Remote File Servers

The LayGO PXS has limited onboard storage, so in applications where the PXS serves as a front end processor, downloading data for off-site processing, it requires the services of a file server to manage interaction with a file system. LayGO Remote File Servers fulfill this role. They listen for connections on TCP port 2717 and accept requests to create files and write data into them. They are mutithreaded and can handle simultaneous downloads from multiple clients.


laygorfs.exe is a Windows NT service version of the remote file server which can be installed under Windows NT, Windows 2000 or Windows XP. To install it, place it in a directory on the local hard drive. Then open a Command Prompt window, change to that directory and execute it with the command line:

C:\> laygorfs -install -d <directory>

where <directory> is where you want the files created by the service to be stored. The directory can be (but doesn't have to be) the same directory.

For instance, if the service file is in c:\laygo and the log files are to be placed in e:\pxs\data, the sequence of commands would be:

C:\> cd \laygo
C:\> laygorfs -install -d e:\pxs\data
C:\> net start laygorfs

In this case, the downloaded data files would be stored subdirectories of e:\pxs\data named by with the tag assigned to the PXS.

By default, the service is installed to start automatically each time the system boots. You can add a -m to the install command line to configure it to be started manually. You will then need to use the net command (net start laygorfs) or the Service Manager applet in the Control Panel to control it.

Note: laygorfs is a replacement for wxrfssrv. They cannot be run at the same time as one or the other will not be able to open the required TCP port.


laygorfsd is a Unix daemon program for Linux and Solaris.



Optional command line parameters are as follows:

[-d <directory name>] the directory where the data subdirectories and
                      error files will be written.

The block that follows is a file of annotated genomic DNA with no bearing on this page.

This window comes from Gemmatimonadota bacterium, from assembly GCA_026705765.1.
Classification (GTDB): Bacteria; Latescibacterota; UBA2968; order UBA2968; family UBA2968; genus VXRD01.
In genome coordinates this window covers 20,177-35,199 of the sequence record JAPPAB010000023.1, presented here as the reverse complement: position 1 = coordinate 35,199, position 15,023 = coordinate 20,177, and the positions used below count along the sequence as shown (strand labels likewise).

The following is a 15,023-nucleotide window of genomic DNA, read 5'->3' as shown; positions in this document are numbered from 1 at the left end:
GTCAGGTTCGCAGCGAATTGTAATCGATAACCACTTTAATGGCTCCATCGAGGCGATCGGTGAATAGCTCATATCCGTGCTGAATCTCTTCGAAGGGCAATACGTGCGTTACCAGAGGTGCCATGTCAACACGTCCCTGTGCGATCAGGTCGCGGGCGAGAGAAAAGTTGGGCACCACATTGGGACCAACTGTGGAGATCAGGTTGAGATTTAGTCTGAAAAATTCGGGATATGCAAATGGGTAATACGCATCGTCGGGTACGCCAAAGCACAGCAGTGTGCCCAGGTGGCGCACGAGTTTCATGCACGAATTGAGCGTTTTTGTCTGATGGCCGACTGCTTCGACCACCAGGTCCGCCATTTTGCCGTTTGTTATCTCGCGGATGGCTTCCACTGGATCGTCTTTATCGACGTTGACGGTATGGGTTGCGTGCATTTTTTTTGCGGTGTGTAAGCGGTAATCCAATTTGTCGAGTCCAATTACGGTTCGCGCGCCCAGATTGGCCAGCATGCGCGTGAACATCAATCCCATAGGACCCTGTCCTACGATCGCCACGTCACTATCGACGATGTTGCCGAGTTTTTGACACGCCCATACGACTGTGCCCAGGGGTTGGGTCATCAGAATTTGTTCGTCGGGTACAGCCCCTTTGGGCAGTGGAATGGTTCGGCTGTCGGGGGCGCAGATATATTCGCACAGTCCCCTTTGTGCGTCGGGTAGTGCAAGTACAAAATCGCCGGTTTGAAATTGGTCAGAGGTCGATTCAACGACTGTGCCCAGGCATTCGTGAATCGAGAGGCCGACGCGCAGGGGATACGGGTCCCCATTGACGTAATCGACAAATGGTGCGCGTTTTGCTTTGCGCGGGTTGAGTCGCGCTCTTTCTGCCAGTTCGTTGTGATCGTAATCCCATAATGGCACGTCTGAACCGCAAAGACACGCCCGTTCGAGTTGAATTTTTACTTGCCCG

[-e <error file>]
[-l <log file>]
[-p <port number>]
[-u <user name>]
[-w <working directory>] where the <directory name> will be created
[-x] disable daemonization

The defaults for the optional command line parameters are as follows:

directory name    = data
error file        = /dev/console
log file          = /dev/console
port number       = 2717
user name         = current user
working directory = current directory
daemonization     = enabled

For instance, assume that laygorfsd is in the /usr/pxs/bin directory, that you want the data directories to be in /usr/pxs/data and that you are logged as root. The following commands will start the daemon:

>cd /usr/pxs/bin
>./laygorfsd -w /usr/pxs -u pxs

We are also assuming here that a user called pxs has been created and that this user is the owner of the /usr/pxs directory.

To terminate laygorfsd, use the ps command to find the process id, then enter:

>kill -HUP <process id>


laygorfsi a version of the file server for Linux and Solaris designed to be run by xinetd. The following is a sample xinetd configuration file:

#   LayGO Remote File System service
service rfs
    type        = UNLISTED
    flags       = KEEPALIVE
    socket_type = stream
    protocol    = tcp
    wait        = no
    user        = rfs
    server      = /var/rfs/laygorfsi
    server_args = -d /var/rfs/data
    port        = 2717
    disable     = no

laygorfsi uses the local syslog facility for logging.